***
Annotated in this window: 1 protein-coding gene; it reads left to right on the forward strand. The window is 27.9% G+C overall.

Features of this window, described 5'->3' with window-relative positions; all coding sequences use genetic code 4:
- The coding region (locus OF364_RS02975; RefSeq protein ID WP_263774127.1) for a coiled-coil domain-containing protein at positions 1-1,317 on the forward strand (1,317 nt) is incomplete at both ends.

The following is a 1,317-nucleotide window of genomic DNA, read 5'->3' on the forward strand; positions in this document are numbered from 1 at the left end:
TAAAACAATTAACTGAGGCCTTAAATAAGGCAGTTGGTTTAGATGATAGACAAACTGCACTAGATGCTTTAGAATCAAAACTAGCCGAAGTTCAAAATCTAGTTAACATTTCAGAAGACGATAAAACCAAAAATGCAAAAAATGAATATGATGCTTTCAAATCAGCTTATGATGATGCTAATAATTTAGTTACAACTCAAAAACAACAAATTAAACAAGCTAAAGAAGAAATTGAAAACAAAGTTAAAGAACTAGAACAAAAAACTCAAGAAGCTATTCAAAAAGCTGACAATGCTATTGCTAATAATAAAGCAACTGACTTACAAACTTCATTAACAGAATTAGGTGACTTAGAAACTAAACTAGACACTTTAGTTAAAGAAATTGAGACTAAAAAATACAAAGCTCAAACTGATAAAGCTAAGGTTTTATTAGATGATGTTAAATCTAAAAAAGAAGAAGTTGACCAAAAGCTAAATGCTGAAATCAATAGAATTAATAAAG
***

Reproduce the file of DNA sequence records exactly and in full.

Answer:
Annotated in this window: 1 protein-coding gene; it reads left to right on the forward strand. The window is 27.9% G+C overall.

Features of this window, described 5'->3' with window-relative positions; all coding sequences use genetic code 4:
- The coding region (locus OF364_RS02975; RefSeq protein ID WP_263774127.1) for a coiled-coil domain-containing protein at positions 1-1,317 on the forward strand (1,317 nt) is incomplete at both ends.

The following is a 1,317-nucleotide window of genomic DNA, read 5'->3' on the forward strand; positions in this document are numbered from 1 at the left end:
TAAAACAATTAACTGAGGCCTTAAATAAGGCAGTTGGTTTAGATGATAGACAAACTGCACTAGATGCTTTAGAATCAAAACTAGCCGAAGTTCAAAATCTAGTTAACATTTCAGAAGACGATAAAACCAAAAATGCAAAAAATGAATATGATGCTTTCAAATCAGCTTATGATGATGCTAATAATTTAGTTACAACTCAAAAACAACAAATTAAACAAGCTAAAGAAGAAATTGAAAACAAAGTTAAAGAACTAGAACAAAAAACTCAAGAAGCTATTCAAAAAGCTGACAATGCTATTGCTAATAATAAAGCAACTGACTTACAAACTTCATTAACAGAATTAGGTGACTTAGAAACTAAACTAGACACTTTAGTTAAAGAAATTGAGACTAAAAAATACAAAGCTCAAACTGATAAAGCTAAGGTTTTATTAGATGATGTTAAATCTAAAAAAGAAGAAGTTGACCAAAAGCTAAATGCTGAAATCAATAGAATTAATAAAG